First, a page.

1. Florida: The approximate cost of imposing the death penalty in this state is around $24 million per execution. 
  1. New York: Estimates show that if New York continued implementing the death sentence, it would have spent over $1 billion annually. Currently, the state doesn’t impose the death penalty. 
  1. Tennessee: Statistics show that imposing the death penalty costs 48% more than life imprisonment.

Is the Death Penalty More Expensive Than Life in Prison?

Many factors point out that the death penalty is more expensive than imposing a life sentence. The criminal justice system continually tries to ensure that punishment is done with justice and fairness. However, the number of factors that increase the cost of the death penalty may influence the discussion toward saving taxpayer money when possible. 

Why Is the Death Penalty So Expensive?

Here is a breakdown of the factors contributing to the sometimes exorbitant expenses associated with imposing the death penalty. 

  1. Pre-trial costs: One must understand that capital cases are more complicated compared to non-capital cases. These trials cost money not only for the state but also for both plaintiff and defendant. The number of trials alone in a capital case can show how expensive the death penalty is. 

Other expenses included in this category include forensic evidence like DNA testing results and mental health reports.

Examples of capital cases are first-degree murder cases, in which, if found guilty, the defendant will face capital punishment.

  1. Legal costs: Many people in a death penalty case can’t afford to hire lawyers. It’s the responsibility of the state to assign public defenders to represent the defendant in court. Fees for these services are added to the bill for a case.
  1. Trial length: A typical death penalty trial may last more than four times longer than other trial cases. The lengthier legal process will understandably include compensation for jurors and attorneys involved in the case. Also included are the compensations of court personnel and miscellaneous expenses. 
  1. Jury selection: Capital trials are sensitive cases that require utmost care in sentencing. Because of this, jurors tend to be thoroughly questioned about their views regarding the case. Hence, death penalty trials are more time-consuming and costly. 
  1. Incarceration: People on death row may be placed in solitary confinement in a specialized facility. This kind of incarceration will require added security personnel as they wait until the date of the execution. 
  1. Appeals process: Defendants, even death row inmates, are entitled to seek a series of appeals to minimize the possible mistakes made during the preliminary trials. These appeals are essential as there are cases where evidence that prove the innocence of a defendant may come late. 

Background: Death Is Different

The finality and irreversibility of a death sentence make capital punishment different. This sentiment is shared by the Furman v. Georgia (1972) case. The U.S. Supreme Court stated that the death penalty differs from every form of criminal punishment, not in degree but in kind. 

Death is final, and when you sentence someone to death and carry it out, there’s no turning back. Because of this, it’s natural for people to demand perfect judgment where life and death are concerned.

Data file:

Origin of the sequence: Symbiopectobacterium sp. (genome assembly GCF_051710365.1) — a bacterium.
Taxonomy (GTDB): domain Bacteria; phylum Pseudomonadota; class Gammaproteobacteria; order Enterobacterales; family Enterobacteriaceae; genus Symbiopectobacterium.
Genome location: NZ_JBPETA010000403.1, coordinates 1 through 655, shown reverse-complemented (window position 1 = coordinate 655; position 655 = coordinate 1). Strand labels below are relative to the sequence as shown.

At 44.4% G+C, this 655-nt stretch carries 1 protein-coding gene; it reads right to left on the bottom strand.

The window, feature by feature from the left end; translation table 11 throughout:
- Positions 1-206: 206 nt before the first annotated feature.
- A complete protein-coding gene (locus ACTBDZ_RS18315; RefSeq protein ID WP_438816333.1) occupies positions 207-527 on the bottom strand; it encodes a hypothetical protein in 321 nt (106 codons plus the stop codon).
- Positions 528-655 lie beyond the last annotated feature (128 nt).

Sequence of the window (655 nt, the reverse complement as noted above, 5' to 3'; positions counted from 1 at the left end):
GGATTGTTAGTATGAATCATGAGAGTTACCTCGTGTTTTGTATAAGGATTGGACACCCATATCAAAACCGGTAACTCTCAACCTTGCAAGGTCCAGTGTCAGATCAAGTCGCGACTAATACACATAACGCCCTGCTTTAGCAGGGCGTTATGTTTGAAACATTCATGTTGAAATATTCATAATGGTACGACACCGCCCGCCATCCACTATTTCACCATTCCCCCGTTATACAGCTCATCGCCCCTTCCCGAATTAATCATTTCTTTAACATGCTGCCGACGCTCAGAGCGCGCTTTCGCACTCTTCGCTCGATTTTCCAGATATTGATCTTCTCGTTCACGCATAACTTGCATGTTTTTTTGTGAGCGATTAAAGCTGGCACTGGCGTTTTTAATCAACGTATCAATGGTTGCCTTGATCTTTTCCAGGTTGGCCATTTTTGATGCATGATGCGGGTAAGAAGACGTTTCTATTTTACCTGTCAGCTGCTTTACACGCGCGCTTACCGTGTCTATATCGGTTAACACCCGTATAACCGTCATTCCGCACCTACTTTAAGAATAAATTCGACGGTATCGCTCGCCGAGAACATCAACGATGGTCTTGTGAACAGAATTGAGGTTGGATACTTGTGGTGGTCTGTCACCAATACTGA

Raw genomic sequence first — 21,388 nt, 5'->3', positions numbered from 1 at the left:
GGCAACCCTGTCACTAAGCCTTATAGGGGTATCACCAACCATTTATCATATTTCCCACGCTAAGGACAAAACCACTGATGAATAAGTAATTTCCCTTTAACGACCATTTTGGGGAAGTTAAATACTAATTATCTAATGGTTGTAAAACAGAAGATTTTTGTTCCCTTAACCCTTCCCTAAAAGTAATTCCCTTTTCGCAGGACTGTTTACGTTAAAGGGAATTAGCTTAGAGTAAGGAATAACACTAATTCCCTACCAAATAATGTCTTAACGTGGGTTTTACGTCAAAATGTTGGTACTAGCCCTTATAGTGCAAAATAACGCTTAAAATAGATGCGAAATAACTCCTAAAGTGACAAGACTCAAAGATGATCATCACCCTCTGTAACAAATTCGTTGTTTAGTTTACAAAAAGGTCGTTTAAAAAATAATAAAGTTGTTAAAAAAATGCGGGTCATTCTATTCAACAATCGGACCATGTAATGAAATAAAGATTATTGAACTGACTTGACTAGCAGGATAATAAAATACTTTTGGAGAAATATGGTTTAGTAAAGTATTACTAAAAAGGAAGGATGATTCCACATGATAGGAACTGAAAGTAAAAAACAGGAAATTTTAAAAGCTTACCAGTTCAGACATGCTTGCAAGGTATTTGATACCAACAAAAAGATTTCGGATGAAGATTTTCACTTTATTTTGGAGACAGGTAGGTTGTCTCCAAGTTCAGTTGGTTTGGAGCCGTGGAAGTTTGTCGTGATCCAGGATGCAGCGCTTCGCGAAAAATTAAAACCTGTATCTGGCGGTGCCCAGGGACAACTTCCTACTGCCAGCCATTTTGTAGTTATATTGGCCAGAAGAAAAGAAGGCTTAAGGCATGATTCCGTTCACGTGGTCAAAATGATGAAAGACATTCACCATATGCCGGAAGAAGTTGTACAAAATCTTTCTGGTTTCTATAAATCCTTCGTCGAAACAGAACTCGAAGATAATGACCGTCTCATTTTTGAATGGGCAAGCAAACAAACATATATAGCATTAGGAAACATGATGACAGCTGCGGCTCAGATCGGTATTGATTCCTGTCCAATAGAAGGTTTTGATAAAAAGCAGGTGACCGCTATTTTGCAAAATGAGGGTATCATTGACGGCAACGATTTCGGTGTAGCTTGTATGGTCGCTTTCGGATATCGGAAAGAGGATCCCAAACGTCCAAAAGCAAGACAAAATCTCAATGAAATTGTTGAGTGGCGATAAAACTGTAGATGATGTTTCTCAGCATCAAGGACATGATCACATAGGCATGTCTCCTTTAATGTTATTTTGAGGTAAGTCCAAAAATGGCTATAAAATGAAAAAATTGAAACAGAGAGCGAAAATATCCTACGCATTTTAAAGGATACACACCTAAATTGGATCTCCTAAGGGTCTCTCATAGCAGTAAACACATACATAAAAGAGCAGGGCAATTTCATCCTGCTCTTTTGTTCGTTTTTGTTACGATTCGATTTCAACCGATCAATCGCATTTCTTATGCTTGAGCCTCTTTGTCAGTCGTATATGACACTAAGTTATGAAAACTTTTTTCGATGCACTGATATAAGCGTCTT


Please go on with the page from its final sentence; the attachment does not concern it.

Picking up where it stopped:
However, the U.S. Constitution does prevent any use of cruel and unusual methods of execution. If an execution is done with safeguards and its nature or procedure isn’t cruel and unusual, then the death penalty is constitutional. 

Death-Is-Different Jurisprudence

The consequence of treating the death penalty with care and caution is holding the lengthier trials to ensure a death-is-different jurisprudence. 

The courts treat capital cases carefully, especially if the state imposes capital punishment. The added care means added cost, as more experts, lawyers, and court personnel must work together to determine the case of a person. 

The case must be treated with care, as a wrongful conviction can result in delays in serving justice or causing injustice, which is much worse. 

This care in judgment reflected the sentiments of the founding fathers when they started to build a nation based on freedom. 

Also, the same founding fathers suggested that it’s better to free a guilty man than to condemn an innocent person. 

State and Federal Cost

Many statistical data reveal that state and federal agencies are required to settle higher costs when imposing capital punishment compared to the cost of life imprisonment without the possibility of parole. Data from different states show that death penalty cases cost more than others. 

However, states are not obligated to change their policies if the state government approves them. A murder case with a possible death sentence will have more than one trial, possible appeals, and other procedures requiring money. 

So, it’s clear that the death penalty costs more than life imprisonment. Death penalty cases can become tight legal battles requiring additional lawyers for counsel and other experts to ensure that the evidence used is as accurate as possible.


In the end, death penalties deprive a convicted person of the possibility for repentance according to their beliefs and moral standpoint. People share different sentiments, especially the parties involved in this case. 

Life imprisonment without parole is a preferred way of dealing with severe criminal cases because being imprisoned for life is never easier. Spending the rest of one’s life inside prison is not a great way to live, but living is still better than dying. 

Life provides the chance for repentance and reconciliation. Even if the convicted individual is not paroled or set on probation due to good behavior, they can still feel love and care. This ability to remain in touch with life makes living inside prison a chance to become a better person every day. 


  1. Life without possibility of parole
  2. Capital Punishment or Life Imprisonment? Some Cost Considerations
  3. Top 10 Pro & Con Arguments
  4. Should Life without Parole Replace the Death Penalty?
  5. Death Penalty Issues
  6. Capital Losses – The Price of the Death Penalty for New York State
  7. Furman v. Georgia (1972)